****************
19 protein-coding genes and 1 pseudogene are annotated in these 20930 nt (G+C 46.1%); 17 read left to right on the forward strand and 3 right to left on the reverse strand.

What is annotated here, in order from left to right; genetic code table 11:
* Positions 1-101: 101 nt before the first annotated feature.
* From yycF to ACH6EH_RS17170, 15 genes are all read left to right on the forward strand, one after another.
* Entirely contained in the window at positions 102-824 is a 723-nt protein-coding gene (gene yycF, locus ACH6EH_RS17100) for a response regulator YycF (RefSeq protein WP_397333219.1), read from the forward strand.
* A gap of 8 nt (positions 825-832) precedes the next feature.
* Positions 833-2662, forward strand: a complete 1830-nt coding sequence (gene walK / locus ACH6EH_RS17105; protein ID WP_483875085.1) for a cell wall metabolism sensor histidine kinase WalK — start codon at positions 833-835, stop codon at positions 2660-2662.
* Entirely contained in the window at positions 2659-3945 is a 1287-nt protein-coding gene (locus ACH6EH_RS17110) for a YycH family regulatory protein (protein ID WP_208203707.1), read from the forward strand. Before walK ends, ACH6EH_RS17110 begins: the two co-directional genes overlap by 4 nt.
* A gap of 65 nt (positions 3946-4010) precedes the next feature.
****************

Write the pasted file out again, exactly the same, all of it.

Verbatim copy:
19 protein-coding genes and 1 pseudogene are annotated in these 20930 nt (G+C 46.1%); 17 read left to right on the forward strand and 3 right to left on the reverse strand.

What is annotated here, in order from left to right; genetic code table 11:
* Positions 1-101: 101 nt before the first annotated feature.
* From yycF to ACH6EH_RS17170, 15 genes are all read left to right on the forward strand, one after another.
* Entirely contained in the window at positions 102-824 is a 723-nt protein-coding gene (gene yycF, locus ACH6EH_RS17100) for a response regulator YycF (RefSeq protein WP_397333219.1), read from the forward strand.
* A gap of 8 nt (positions 825-832) precedes the next feature.
* Positions 833-2662, forward strand: a complete 1830-nt coding sequence (gene walK / locus ACH6EH_RS17105; protein ID WP_483875085.1) for a cell wall metabolism sensor histidine kinase WalK — start codon at positions 833-835, stop codon at positions 2660-2662.
* Entirely contained in the window at positions 2659-3945 is a 1287-nt protein-coding gene (locus ACH6EH_RS17110) for a YycH family regulatory protein (protein ID WP_208203707.1), read from the forward strand. Before walK ends, ACH6EH_RS17110 begins: the two co-directional genes overlap by 4 nt.
* A gap of 65 nt (positions 3946-4010) precedes the next feature.